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CEREO September 2017

NSF Graduate Research Fellowship Program (GRFP)

The purpose of the NSF Graduate Research Fellowship Program (GRFP) is to help ensure the vitality and diversity of the scientific and engineering workforce of the United States. The program recognizes and supports outstanding graduate students who are pursuing research-based master’s and doctoral degrees in science, technology, engineering, and mathematics (STEM) or in STEM education. The GRFP provides three years of support for the graduate education of individuals who have demonstrated their potential for significant research achievements in STEM or STEM education. NSF especially encourages women, members of underrepresented minority groups, persons with disabilities, veterans, and undergraduate seniors to apply.

Full Proposal Deadline Date (received by 5 p.m. local time of applicant’s mailing address)
October 23, 2017 Life Sciences, Geosciences
October 24, 2017 Computer and information Science and Engineering, Engineering, Materials
October 26, 2017 Psychology, Social Sciences, STEM Education and Learning
October 27, 2017 Chemistry, Mathematical Sciences, Physics and Astronomy

For more information

2017 Palouse Basin Water Summit – Imagine a Day Without Water – October 19th

Thursday, October 19th from 4:30 – 7:30pm at the SEL Event Center in Pullman. Visit:
Keynote, Patricia Mulroy, is a Senior Fellow for Climate Adaptation and Environmental Policy, Boyd School of Law at the University of Nevada at Las Vegas.
At the Summit, we’ll also discuss the current state of the Palouse Basin and the recent study findings on increasing our water supplies for our homes, businesses, universities and the next generation. We’ll also hear from local water conservation managers about some exciting new ways to conserve water through wisescape landscaping.
Please join us at this free community event. Be a part of building stronger water and wastewater systems now so no community in America, including the Palouse, has to imagine living a day without water.

CO-Sponser, Water Research Center 

The Molly K. Macauley Award for Research Innovation and Advanced Analytics for Policy

Short Pre-Proposals due December 5, 2017
(Invited) Final Proposals due February 28, 2018
seeking proposals for new research that will support and enhance the activities of the Consortium for the Valuation of Applications Benefits Linked to Earth Science (VALUABLES), a new consortium at RFF made possible through a partnership with the National Aeronautics and Space Administration (NASA). VALUABLES is focused on advancing innovative uses of existing methods and developing new techniques for valuing the information provided by Earth observations, especially those derived from satellites and aircraft.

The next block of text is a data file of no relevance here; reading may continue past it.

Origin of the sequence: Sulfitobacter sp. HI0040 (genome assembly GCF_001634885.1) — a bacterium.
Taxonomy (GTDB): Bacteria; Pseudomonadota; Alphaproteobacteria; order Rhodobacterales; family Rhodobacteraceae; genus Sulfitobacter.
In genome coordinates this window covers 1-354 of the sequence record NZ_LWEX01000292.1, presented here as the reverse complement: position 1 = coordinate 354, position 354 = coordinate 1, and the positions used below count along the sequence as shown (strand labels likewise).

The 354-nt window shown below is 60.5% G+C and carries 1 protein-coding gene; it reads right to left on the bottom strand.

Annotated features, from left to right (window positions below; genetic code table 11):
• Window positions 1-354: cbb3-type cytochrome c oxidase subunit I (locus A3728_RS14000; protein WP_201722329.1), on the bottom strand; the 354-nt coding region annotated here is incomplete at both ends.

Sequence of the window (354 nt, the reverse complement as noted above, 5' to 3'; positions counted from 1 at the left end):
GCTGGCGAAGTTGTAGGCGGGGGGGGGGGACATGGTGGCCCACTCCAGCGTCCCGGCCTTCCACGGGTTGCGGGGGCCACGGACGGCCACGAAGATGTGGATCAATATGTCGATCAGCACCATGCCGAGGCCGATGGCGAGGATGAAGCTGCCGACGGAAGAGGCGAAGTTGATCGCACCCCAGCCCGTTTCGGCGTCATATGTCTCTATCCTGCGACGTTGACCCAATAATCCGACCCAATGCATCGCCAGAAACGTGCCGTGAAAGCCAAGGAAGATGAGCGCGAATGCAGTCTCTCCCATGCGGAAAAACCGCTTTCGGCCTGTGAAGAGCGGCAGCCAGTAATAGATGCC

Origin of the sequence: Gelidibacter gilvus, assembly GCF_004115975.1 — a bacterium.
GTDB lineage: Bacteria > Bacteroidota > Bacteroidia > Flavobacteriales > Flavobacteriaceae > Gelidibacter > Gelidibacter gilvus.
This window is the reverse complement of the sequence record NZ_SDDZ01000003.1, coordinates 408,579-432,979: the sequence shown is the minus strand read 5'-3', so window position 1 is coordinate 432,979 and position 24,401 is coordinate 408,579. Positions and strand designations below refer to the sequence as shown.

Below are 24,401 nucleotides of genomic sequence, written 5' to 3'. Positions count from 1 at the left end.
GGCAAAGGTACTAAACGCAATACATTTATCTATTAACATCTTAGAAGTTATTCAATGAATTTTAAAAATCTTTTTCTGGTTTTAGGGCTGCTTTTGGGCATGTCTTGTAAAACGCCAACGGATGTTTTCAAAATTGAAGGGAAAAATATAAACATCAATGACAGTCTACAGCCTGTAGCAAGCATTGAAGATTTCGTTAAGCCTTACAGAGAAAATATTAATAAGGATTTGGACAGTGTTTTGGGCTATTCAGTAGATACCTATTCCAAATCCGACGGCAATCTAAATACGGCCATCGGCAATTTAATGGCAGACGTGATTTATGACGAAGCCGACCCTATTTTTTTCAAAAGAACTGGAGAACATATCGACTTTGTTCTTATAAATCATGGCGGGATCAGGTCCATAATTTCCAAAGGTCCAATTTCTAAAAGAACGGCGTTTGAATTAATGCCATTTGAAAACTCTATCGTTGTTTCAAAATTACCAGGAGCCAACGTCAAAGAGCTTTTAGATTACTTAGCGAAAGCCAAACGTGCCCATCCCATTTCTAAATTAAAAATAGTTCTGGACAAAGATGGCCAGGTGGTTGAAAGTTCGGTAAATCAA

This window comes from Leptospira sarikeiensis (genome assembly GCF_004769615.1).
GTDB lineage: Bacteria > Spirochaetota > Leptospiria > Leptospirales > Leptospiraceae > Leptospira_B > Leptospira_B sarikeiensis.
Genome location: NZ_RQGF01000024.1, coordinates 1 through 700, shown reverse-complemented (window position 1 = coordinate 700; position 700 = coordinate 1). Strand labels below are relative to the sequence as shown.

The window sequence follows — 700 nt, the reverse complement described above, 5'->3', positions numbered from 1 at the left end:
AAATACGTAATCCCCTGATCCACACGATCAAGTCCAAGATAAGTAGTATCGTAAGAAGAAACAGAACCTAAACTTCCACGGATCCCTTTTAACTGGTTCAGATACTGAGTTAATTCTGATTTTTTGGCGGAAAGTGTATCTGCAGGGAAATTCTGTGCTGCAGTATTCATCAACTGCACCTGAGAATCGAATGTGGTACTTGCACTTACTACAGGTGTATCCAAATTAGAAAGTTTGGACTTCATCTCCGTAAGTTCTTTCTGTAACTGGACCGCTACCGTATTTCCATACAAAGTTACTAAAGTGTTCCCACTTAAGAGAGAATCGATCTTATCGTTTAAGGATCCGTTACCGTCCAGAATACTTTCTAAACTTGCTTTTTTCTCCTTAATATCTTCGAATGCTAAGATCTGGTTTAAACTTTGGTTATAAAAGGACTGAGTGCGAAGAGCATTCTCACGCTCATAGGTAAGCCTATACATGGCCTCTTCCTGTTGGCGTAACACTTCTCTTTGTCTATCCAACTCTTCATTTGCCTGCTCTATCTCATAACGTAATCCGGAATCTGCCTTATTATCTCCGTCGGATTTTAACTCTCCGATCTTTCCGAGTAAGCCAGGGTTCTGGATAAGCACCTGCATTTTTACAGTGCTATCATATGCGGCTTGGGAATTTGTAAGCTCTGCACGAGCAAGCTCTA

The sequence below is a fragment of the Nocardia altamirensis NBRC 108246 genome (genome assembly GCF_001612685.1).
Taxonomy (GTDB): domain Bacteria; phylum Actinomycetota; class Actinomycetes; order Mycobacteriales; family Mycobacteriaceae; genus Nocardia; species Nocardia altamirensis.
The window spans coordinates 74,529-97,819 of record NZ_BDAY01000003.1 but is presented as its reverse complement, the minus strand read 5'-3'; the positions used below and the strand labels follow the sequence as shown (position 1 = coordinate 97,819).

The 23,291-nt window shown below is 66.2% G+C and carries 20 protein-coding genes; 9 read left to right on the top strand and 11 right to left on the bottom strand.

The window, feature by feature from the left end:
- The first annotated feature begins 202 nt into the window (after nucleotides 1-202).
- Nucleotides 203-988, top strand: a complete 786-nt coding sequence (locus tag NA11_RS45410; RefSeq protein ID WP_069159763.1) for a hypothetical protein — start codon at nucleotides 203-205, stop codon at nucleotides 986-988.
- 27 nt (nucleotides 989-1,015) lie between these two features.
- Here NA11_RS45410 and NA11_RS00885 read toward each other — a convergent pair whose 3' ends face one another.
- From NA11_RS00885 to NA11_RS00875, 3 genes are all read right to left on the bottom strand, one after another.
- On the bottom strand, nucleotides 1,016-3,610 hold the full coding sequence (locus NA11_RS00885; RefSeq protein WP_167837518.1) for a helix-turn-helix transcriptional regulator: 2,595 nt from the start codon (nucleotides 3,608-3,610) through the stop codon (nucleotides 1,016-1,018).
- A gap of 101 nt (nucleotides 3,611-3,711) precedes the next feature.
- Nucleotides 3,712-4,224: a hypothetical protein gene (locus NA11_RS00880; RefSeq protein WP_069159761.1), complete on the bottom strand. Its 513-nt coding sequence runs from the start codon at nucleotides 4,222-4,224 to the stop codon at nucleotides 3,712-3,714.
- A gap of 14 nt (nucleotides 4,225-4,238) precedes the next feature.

For more information and to submit

CEREO Roundtable Discussion- 20 October 2017 12:00-1:30pm, PACCAR 305

CEREO is hosting an open roundtable discussion on October 20, 2017 at 12:00-1:30pm, PACCAR 305 to assess possibilities for collaboration and funding in the area of plant-microbe interactions. This discussion will be led by Dr. Maren Friesen, a new Assistant Professor in the Dept. of Crop and Soil Sciences. If you are planning on attending, please RSVP Jacqueline McCabe by Friday October 13 5:00pm, as we will be providing a light lunch.


Troubleshooting: Data importing, database IDs, and Plotly tables

#### Issue 1####
#importing data using the “point and click” method in R studio leads to different data structures
#how to make match data structure from read.csv()?

# Input with point and click

#input with read.csv() command
dat <- read.csv(“WeedAbundance.csv”)

#lets make it match in type
WA <- data.frame(WeedAbundance)

#lets make the specific row match in type
WA$Location <- as.factor(WA$Location)


#### Issue 2####

#Two different names one column.
#want to consolidate into single named variable and keep the record of the index
#so that we can still go between databases

m[‘Vendor.WSUID’] <- stringr::str_extract(m$Comment, “(?i)VENDOR #\\d+”)
m[‘VID’] <- stringr::str_extract(m$Comment, “(?i)V#\\d+”)

d <- c(“Vendor #3452345”, “V#23245234”)
lapply(d, function(i) { strsplit(i, “#”)[[1]][[2]]})

lapply(blah blah paste0(col1, col2, collapse = TRUE))


#### Issue 3####

#Indexing tables output from Plotly.

#This issue was addressed after our session by contributor Julia Piaskowski, who solved the error:


Indexing Tables From Plotly output

Submitted by our Working Group member Julia Piaskowski. We discussed this a bit in Trouble Shooting, but its relevant to anyone using Plotly. Thanks Julia! :